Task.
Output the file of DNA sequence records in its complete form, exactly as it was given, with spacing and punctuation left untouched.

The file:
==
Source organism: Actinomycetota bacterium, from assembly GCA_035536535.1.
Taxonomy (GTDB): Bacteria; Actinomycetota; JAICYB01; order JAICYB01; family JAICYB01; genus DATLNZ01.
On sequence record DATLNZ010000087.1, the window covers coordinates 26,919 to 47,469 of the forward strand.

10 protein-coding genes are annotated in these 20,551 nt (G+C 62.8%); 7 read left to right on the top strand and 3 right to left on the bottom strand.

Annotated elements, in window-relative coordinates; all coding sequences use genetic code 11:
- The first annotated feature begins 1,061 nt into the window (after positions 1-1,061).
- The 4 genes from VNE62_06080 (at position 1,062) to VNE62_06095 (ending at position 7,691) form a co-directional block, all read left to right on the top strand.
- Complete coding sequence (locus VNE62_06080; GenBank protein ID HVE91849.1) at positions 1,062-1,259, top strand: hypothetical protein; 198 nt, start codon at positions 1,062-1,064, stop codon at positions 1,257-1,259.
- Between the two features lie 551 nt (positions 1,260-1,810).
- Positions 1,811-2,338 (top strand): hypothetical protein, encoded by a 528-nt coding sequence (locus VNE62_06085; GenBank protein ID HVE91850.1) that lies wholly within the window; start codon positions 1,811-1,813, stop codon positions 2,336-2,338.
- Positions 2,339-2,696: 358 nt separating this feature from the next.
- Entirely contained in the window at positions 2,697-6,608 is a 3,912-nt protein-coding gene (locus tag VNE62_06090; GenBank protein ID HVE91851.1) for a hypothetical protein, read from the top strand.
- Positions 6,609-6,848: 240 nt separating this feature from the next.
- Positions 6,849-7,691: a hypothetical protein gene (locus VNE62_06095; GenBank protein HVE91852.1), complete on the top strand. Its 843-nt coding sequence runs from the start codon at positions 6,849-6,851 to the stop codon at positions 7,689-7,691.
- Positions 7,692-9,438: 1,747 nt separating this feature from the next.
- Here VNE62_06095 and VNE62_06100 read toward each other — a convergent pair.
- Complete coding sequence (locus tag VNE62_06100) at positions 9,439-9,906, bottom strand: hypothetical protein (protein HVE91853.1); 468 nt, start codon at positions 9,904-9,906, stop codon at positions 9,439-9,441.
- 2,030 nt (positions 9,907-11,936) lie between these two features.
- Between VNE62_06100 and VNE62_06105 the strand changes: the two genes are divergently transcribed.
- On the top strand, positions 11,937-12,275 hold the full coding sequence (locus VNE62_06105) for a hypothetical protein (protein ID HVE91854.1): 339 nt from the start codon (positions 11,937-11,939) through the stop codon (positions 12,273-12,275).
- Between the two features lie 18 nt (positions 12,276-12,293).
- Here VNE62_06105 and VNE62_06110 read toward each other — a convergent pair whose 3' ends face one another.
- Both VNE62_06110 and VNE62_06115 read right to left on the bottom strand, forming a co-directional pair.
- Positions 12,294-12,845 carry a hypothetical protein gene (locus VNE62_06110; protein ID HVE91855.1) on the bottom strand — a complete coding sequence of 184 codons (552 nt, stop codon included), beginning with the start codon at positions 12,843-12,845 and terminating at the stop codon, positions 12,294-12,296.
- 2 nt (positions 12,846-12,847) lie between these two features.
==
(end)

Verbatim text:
Source organism: Actinomycetota bacterium, from assembly GCA_035536535.1.
Taxonomy (GTDB): Bacteria; Actinomycetota; JAICYB01; order JAICYB01; family JAICYB01; genus DATLNZ01.
On sequence record DATLNZ010000087.1, the window covers coordinates 26,919 to 47,469 of the forward strand.

10 protein-coding genes are annotated in these 20,551 nt (G+C 62.8%); 7 read left to right on the top strand and 3 right to left on the bottom strand.

Annotated elements, in window-relative coordinates; all coding sequences use genetic code 11:
- The first annotated feature begins 1,061 nt into the window (after positions 1-1,061).
- The 4 genes from VNE62_06080 (at position 1,062) to VNE62_06095 (ending at position 7,691) form a co-directional block, all read left to right on the top strand.
- Complete coding sequence (locus VNE62_06080; GenBank protein ID HVE91849.1) at positions 1,062-1,259, top strand: hypothetical protein; 198 nt, start codon at positions 1,062-1,064, stop codon at positions 1,257-1,259.
- Between the two features lie 551 nt (positions 1,260-1,810).
- Positions 1,811-2,338 (top strand): hypothetical protein, encoded by a 528-nt coding sequence (locus VNE62_06085; GenBank protein ID HVE91850.1) that lies wholly within the window; start codon positions 1,811-1,813, stop codon positions 2,336-2,338.
- Positions 2,339-2,696: 358 nt separating this feature from the next.
- Entirely contained in the window at positions 2,697-6,608 is a 3,912-nt protein-coding gene (locus tag VNE62_06090; GenBank protein ID HVE91851.1) for a hypothetical protein, read from the top strand.
- Positions 6,609-6,848: 240 nt separating this feature from the next.
- Positions 6,849-7,691: a hypothetical protein gene (locus VNE62_06095; GenBank protein HVE91852.1), complete on the top strand. Its 843-nt coding sequence runs from the start codon at positions 6,849-6,851 to the stop codon at positions 7,689-7,691.
- Positions 7,692-9,438: 1,747 nt separating this feature from the next.
- Here VNE62_06095 and VNE62_06100 read toward each other — a convergent pair.
- Complete coding sequence (locus tag VNE62_06100) at positions 9,439-9,906, bottom strand: hypothetical protein (protein HVE91853.1); 468 nt, start codon at positions 9,904-9,906, stop codon at positions 9,439-9,441.
- 2,030 nt (positions 9,907-11,936) lie between these two features.
- Between VNE62_06100 and VNE62_06105 the strand changes: the two genes are divergently transcribed.
- On the top strand, positions 11,937-12,275 hold the full coding sequence (locus VNE62_06105) for a hypothetical protein (protein ID HVE91854.1): 339 nt from the start codon (positions 11,937-11,939) through the stop codon (positions 12,273-12,275).
- Between the two features lie 18 nt (positions 12,276-12,293).
- Here VNE62_06105 and VNE62_06110 read toward each other — a convergent pair whose 3' ends face one another.
- Both VNE62_06110 and VNE62_06115 read right to left on the bottom strand, forming a co-directional pair.
- Positions 12,294-12,845 carry a hypothetical protein gene (locus VNE62_06110; protein ID HVE91855.1) on the bottom strand — a complete coding sequence of 184 codons (552 nt, stop codon included), beginning with the start codon at positions 12,843-12,845 and terminating at the stop codon, positions 12,294-12,296.
- 2 nt (positions 12,846-12,847) lie between these two features.